Hit a kurb this morning & my current work situation means money is tight for the next couple weeks so can’t really afford a new tyre. Just wondering if I’d be alright to drive on it if I avoid high speeds for the next couple of weeks?
The damage to the wheel itself appears largely cosmetic - although it's difficult to be sure from the photos.
The tire is another story - there's no sign of it bulging (which would suggest the structural bands are intact - for now) but that's a pretty deep gouge. Personally I would say that's unsafe to drive on.
If your car has a spare I'd fit that and then replace the tire when funds allow - if you don't have a spare then it might be worth looking into a part-worn tire to make replacing it cheaper but I certainly wouldn't be driving around on that for a few weeks!
A tire letting go at even relatively modest speeds can easily cause a substantial loss of control, and that's putting yourself, your passengers and other road users in danger.
I'd say that's borderline dangerous. If you are willing to take the risk, take a photograph of the area in good light (possibly using a flash) after each time you drive the car. See if the damage seems to progress in some way. You have the current photographs, which are the first ones in a series. Compare the daily photographs with the first photographs, to see if there are any changes. Any form of bulging on the tire means it's time to stop driving the car immediately. Also, if you can see the cords of the tire, it's also time to stop driving the car (I don't see the cords yet in the damaged area, but the direction of the cords seems to be visible from the marks in the rubber if I'm not mistaken). Furthermore, if the damaged area seems to change in some other unspecified major way, I would also stop driving the car.
I don't see any immediately-fatal damage there yet, but it may be hidden. I could be mildly comfortable driving the car for couple of weeks (not more!), but only if I monitor daily whether the damage progresses. Without monitoring, that's a no-go.
Avoid any long trips. Just drive trips of the usual length. The tire has survived for some unspecified number of kilometers. Chances are it will survive at least the same number of kilometers. Whether it survives for the entire next couple of weeks is another question, but that's why you want to monitor the area carefully.
I wouldn't drive on these tires except if monitoring the damaged area carefully. Because I'm lazy, it means I would replace the tires at the first opportunity to do so.
If you have a donut spare, please note you probably can't drive more than 50 km/h on it (the actual number may vary but there's a speed limit). You also probably can't drive more than 50 km on it (the actual number may vary but there's a distance limit). There is a low speed limit and a low distance limit on the donut spare. So, I wouldn't put the donut spare on if planning to drive on it for two weeks. I would use the damaged tire, and monitor the progression of the damage. The donut is not intended for using for couple of weeks. It is intended to go to the nearest shop that can replace the tires.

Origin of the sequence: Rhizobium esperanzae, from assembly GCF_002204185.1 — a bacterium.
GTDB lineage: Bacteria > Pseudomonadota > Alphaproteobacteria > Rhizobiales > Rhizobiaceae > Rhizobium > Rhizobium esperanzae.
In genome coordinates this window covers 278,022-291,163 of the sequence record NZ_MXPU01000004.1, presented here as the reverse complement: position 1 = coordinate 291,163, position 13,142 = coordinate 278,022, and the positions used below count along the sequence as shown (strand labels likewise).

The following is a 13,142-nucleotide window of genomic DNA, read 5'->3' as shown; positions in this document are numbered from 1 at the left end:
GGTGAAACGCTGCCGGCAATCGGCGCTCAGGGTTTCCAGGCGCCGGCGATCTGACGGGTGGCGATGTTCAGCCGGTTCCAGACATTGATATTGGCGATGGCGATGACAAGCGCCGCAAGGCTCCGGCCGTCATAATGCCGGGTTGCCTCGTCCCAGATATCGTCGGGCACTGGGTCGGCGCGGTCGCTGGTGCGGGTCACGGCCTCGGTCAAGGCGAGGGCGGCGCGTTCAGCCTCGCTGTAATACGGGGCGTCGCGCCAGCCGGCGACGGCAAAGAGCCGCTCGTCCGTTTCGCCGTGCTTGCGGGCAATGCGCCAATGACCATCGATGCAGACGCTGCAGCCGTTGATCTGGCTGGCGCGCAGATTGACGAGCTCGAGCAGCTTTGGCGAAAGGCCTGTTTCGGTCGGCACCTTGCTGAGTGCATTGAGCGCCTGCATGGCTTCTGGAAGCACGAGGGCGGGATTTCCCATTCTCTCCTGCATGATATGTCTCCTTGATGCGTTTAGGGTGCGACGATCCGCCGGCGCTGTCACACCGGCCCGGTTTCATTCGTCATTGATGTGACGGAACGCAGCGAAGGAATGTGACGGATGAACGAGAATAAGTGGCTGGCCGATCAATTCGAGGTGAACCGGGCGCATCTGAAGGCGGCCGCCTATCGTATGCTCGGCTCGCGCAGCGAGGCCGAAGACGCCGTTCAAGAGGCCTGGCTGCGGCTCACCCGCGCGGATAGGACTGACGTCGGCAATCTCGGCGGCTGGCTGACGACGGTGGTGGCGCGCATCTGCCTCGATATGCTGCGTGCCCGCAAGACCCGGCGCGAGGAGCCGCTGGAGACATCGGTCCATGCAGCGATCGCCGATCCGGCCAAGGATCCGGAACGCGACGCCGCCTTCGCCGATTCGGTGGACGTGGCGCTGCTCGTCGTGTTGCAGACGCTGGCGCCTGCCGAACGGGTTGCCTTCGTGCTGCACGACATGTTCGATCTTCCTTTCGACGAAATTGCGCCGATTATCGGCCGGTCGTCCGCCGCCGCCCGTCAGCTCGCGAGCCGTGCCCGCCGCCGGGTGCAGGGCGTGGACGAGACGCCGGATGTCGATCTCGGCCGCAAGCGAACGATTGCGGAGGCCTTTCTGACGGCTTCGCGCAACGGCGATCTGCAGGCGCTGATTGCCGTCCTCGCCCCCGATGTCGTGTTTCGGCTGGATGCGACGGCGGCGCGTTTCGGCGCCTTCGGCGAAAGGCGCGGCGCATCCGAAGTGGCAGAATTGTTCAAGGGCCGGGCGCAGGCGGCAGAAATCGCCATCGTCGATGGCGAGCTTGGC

Me? I have the funds for replacing a tire, so I would put the donut spare on and drive about 20 km to the nearest tire shop. The only reason I would use the donut spare is that the tire shop is 20 km away, which is within the range of the donut spare.
Note you have to be prepared to stop driving the car anyway if choosing the "monitor it" approach. You have to have a backup plan. So, the safest option would be to simply use that backup plan.
Wow, no one has differentiated if it's a front or a rear tire. That makes a huge difference.
But first, let's differentiate between a leak and a blow-out. You'll feel a (big enough) leak getting worse as you drive so you'll have plenty of time to react. A blow-out is in an instant. Blowouts happen much less frequently these days thanks to improved tire technology that aims for fast deflation instead which gives you time to react.
A sidewall blowout from damage usually happens while turning, when the tire is being laterally loaded. If a front blows out while turning, the vehicle will understeer, (you'll skid straight even though the wheel is turned.) and will have reduced braking. If the rear blows and you're traveling fast enough, you may get oversteer where the rear whips out and you spin. That's bad, maybe worse, but much less likely to happen.
If traveling in a straight line and a front tire blows, the vehicle will yank the steering wheel sideways. You'll have reduced steering and braking again. If there are guardrails or vehicles next to you, you have a split second to react. If it's a rear, it'll pull the vehicle to the side a little, but be much more controllable. A blown rear while going straight is the best option, but also the least likely.
(Personally, I'd happily drive with it on the rear, but not on the front.)
The pictures aren't great, but I'd say it's not safe to drive on, less because of the tire damage than the damage to the rim. A tire stays on the wheel because it has a lock on the rim, having a chunk missing from the rim's edge could cause the tire to separate from the wheel, not good at any speed.
Unfortunately you will likely have to replace the wheel and the tire. If you have a full service spare you could run on that for awhile. As cost is a factor a used wheel would the way to go.